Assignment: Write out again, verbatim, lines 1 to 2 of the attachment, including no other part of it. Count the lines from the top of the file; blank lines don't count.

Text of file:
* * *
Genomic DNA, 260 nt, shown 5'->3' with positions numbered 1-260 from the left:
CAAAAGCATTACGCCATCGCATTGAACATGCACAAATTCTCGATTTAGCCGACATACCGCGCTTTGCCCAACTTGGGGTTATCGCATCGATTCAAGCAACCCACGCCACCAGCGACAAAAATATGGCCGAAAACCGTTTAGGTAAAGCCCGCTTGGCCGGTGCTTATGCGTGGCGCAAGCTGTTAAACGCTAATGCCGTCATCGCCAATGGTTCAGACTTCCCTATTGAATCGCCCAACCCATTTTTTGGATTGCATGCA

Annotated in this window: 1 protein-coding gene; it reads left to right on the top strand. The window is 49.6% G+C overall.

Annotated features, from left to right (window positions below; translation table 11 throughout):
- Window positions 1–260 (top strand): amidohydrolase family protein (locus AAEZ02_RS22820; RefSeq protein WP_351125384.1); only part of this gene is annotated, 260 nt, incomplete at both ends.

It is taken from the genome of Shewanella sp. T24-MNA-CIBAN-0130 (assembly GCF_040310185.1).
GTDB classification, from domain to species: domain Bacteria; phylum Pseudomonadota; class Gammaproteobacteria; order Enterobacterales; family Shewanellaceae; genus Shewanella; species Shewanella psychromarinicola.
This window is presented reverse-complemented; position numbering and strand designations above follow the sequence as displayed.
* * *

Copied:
Genomic DNA, 260 nt, shown 5'->3' with positions numbered 1-260 from the left:
CAAAAGCATTACGCCATCGCATTGAACATGCACAAATTCTCGATTTAGCCGACATACCGCGCTTTGCCCAACTTGGGGTTATCGCATCGATTCAAGCAACCCACGCCACCAGCGACAAAAATATGGCCGAAAACCGTTTAGGTAAAGCCCGCTTGGCCGGTGCTTATGCGTGGCGCAAGCTGTTAAACGCTAATGCCGTCATCGCCAATGGTTCAGACTTCCCTATTGAATCGCCCAACCCATTTTTTGGATTGCATGCA